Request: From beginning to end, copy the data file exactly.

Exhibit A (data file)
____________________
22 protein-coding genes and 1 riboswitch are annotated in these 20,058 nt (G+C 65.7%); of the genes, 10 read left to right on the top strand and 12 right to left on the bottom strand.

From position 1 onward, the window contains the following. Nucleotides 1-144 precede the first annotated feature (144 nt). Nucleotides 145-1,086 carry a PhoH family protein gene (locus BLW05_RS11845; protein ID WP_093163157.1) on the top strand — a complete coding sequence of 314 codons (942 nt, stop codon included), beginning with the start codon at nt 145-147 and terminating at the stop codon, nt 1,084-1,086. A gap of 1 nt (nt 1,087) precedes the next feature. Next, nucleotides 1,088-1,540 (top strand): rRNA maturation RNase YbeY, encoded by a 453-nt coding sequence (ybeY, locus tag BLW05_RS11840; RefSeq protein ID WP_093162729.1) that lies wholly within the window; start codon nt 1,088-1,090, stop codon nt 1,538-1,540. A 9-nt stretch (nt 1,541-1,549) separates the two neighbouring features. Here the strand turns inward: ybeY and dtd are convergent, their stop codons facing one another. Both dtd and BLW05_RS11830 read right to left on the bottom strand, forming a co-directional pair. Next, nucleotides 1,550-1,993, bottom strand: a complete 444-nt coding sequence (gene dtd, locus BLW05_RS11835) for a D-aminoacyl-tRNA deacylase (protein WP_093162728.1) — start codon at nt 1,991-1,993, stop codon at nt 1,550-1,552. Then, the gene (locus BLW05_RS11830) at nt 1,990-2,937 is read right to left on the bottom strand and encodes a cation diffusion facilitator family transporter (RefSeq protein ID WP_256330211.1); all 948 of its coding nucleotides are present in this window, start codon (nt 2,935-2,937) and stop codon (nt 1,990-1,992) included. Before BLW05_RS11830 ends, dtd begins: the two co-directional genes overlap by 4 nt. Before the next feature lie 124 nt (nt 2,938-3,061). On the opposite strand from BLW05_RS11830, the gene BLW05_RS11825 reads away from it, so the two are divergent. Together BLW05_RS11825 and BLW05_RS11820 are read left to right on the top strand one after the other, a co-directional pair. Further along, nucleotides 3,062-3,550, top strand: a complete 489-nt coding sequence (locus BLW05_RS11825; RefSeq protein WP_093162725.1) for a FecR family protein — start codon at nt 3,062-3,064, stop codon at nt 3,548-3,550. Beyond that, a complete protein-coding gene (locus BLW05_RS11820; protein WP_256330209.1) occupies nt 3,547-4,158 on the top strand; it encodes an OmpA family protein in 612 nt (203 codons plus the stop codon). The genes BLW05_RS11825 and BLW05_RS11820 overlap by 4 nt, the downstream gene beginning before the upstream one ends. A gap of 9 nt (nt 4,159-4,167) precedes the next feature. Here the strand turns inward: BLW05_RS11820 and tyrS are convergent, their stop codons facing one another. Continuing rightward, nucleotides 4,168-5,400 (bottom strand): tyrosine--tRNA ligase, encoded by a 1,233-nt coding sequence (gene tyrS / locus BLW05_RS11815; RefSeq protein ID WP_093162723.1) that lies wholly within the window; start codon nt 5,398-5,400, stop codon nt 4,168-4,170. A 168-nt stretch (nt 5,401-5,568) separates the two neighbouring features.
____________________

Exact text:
22 protein-coding genes and 1 riboswitch are annotated in these 20,058 nt (G+C 65.7%); of the genes, 10 read left to right on the top strand and 12 right to left on the bottom strand.

From position 1 onward, the window contains the following. Nucleotides 1-144 precede the first annotated feature (144 nt). Nucleotides 145-1,086 carry a PhoH family protein gene (locus BLW05_RS11845; protein ID WP_093163157.1) on the top strand — a complete coding sequence of 314 codons (942 nt, stop codon included), beginning with the start codon at nt 145-147 and terminating at the stop codon, nt 1,084-1,086. A gap of 1 nt (nt 1,087) precedes the next feature. Next, nucleotides 1,088-1,540 (top strand): rRNA maturation RNase YbeY, encoded by a 453-nt coding sequence (ybeY, locus tag BLW05_RS11840; RefSeq protein ID WP_093162729.1) that lies wholly within the window; start codon nt 1,088-1,090, stop codon nt 1,538-1,540. A 9-nt stretch (nt 1,541-1,549) separates the two neighbouring features. Here the strand turns inward: ybeY and dtd are convergent, their stop codons facing one another. Both dtd and BLW05_RS11830 read right to left on the bottom strand, forming a co-directional pair. Next, nucleotides 1,550-1,993, bottom strand: a complete 444-nt coding sequence (gene dtd, locus BLW05_RS11835) for a D-aminoacyl-tRNA deacylase (protein WP_093162728.1) — start codon at nt 1,991-1,993, stop codon at nt 1,550-1,552. Then, the gene (locus BLW05_RS11830) at nt 1,990-2,937 is read right to left on the bottom strand and encodes a cation diffusion facilitator family transporter (RefSeq protein ID WP_256330211.1); all 948 of its coding nucleotides are present in this window, start codon (nt 2,935-2,937) and stop codon (nt 1,990-1,992) included. Before BLW05_RS11830 ends, dtd begins: the two co-directional genes overlap by 4 nt. Before the next feature lie 124 nt (nt 2,938-3,061). On the opposite strand from BLW05_RS11830, the gene BLW05_RS11825 reads away from it, so the two are divergent. Together BLW05_RS11825 and BLW05_RS11820 are read left to right on the top strand one after the other, a co-directional pair. Further along, nucleotides 3,062-3,550, top strand: a complete 489-nt coding sequence (locus BLW05_RS11825; RefSeq protein WP_093162725.1) for a FecR family protein — start codon at nt 3,062-3,064, stop codon at nt 3,548-3,550. Beyond that, a complete protein-coding gene (locus BLW05_RS11820; protein WP_256330209.1) occupies nt 3,547-4,158 on the top strand; it encodes an OmpA family protein in 612 nt (203 codons plus the stop codon). The genes BLW05_RS11825 and BLW05_RS11820 overlap by 4 nt, the downstream gene beginning before the upstream one ends. A gap of 9 nt (nt 4,159-4,167) precedes the next feature. Here the strand turns inward: BLW05_RS11820 and tyrS are convergent, their stop codons facing one another. Continuing rightward, nucleotides 4,168-5,400 (bottom strand): tyrosine--tRNA ligase, encoded by a 1,233-nt coding sequence (gene tyrS / locus BLW05_RS11815; RefSeq protein ID WP_093162723.1) that lies wholly within the window; start codon nt 5,398-5,400, stop codon nt 4,168-4,170. A 168-nt stretch (nt 5,401-5,568) separates the two neighbouring features.